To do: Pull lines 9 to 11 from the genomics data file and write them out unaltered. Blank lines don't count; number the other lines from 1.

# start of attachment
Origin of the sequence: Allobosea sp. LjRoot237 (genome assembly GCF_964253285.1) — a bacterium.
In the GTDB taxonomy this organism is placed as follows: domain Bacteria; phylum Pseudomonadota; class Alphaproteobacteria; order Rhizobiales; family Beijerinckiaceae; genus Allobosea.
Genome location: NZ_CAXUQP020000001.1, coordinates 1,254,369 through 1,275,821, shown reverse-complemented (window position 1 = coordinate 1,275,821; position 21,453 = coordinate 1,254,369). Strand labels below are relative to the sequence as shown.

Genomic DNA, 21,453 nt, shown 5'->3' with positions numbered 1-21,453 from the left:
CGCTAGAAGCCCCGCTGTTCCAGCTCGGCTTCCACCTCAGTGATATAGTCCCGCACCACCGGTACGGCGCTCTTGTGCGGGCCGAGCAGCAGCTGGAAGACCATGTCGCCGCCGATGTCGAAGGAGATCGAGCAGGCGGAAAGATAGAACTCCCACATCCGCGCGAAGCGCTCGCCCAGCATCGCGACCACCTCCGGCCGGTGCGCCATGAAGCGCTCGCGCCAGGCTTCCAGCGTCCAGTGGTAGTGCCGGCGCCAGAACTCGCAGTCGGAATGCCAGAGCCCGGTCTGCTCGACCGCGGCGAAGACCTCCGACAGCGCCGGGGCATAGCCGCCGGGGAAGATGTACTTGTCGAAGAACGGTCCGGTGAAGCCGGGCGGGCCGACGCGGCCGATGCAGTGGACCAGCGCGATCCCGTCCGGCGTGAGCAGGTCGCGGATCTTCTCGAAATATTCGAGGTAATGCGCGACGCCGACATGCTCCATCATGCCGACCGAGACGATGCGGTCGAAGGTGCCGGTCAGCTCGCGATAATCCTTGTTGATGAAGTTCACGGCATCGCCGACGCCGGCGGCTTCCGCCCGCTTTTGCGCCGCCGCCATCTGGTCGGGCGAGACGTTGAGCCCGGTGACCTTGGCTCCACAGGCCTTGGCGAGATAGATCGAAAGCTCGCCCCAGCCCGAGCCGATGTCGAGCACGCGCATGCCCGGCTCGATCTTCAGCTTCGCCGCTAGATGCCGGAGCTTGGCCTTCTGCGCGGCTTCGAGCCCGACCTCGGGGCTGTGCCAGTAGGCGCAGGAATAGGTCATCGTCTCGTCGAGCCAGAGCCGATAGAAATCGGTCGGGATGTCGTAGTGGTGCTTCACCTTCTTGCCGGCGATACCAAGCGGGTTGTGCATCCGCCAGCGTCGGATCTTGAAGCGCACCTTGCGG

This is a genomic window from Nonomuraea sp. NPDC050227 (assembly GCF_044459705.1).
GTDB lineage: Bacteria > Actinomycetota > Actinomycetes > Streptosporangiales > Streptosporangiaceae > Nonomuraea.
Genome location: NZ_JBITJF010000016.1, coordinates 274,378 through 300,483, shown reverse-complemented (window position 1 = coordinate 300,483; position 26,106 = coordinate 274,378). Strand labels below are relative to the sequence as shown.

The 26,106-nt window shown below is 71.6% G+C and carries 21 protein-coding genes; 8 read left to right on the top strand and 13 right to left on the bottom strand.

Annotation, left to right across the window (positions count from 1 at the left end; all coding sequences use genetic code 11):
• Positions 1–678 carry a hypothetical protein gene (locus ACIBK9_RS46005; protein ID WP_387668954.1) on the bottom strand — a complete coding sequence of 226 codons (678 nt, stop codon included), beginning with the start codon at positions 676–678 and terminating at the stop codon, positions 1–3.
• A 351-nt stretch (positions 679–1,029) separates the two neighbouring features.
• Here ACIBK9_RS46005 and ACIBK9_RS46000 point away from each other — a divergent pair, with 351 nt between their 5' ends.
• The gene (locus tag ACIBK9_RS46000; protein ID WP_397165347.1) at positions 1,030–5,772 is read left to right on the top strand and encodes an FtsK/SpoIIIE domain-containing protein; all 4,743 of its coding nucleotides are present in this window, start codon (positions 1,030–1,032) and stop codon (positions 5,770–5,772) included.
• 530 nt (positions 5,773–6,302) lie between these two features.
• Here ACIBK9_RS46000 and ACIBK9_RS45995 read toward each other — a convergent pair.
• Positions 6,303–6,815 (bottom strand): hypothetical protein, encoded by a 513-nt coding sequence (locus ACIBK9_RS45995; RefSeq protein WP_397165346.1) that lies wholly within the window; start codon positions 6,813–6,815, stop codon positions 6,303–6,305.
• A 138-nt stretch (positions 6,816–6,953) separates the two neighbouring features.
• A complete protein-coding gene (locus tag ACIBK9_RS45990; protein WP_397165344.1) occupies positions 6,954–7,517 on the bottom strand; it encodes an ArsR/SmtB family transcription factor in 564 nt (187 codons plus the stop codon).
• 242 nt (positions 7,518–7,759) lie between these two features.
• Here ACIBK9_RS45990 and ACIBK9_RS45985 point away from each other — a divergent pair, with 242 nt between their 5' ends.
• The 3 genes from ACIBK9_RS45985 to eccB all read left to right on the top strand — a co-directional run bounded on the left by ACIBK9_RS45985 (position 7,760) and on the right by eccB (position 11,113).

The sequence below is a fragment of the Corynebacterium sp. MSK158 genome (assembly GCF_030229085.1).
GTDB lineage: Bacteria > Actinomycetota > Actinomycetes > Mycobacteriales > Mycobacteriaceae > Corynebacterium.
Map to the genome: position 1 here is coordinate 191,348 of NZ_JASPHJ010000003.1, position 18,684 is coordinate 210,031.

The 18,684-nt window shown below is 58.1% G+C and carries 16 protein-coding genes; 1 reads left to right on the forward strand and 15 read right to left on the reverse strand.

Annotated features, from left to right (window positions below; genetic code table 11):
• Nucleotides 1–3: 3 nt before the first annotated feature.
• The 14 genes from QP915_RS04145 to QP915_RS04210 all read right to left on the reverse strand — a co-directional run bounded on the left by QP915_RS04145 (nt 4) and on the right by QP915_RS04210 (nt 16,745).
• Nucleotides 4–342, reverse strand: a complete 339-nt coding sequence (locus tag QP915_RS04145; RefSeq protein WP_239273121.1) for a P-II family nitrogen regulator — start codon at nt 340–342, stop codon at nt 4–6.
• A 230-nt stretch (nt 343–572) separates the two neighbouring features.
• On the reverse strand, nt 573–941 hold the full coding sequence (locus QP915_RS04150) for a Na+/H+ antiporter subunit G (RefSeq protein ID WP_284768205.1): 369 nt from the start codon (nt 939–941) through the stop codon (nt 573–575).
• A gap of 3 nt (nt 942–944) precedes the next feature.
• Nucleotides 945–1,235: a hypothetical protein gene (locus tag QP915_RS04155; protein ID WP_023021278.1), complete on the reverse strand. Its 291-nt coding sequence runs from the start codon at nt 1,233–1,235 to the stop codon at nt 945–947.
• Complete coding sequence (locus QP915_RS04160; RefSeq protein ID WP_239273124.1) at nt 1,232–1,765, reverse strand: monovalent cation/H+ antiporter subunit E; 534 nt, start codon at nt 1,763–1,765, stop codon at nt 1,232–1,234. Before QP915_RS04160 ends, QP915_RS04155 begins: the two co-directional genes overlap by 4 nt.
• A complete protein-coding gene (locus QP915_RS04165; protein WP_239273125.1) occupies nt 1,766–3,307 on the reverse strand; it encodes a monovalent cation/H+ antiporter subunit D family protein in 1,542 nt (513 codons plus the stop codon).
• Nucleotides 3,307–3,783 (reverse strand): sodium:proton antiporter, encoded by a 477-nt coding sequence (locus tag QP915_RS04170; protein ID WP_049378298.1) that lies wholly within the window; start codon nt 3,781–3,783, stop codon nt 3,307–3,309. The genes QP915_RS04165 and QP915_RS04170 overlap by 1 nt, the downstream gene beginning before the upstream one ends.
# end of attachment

The 26,106-nt window shown below is 71.6% G+C and carries 21 protein-coding genes; 8 read left to right on the top strand and 13 right to left on the bottom strand.

Annotation, left to right across the window (positions count from 1 at the left end; all coding sequences use genetic code 11):
• Positions 1–678 carry a hypothetical protein gene (locus ACIBK9_RS46005; protein ID WP_387668954.1) on the bottom strand — a complete coding sequence of 226 codons (678 nt, stop codon included), beginning with the start codon at positions 676–678 and terminating at the stop codon, positions 1–3.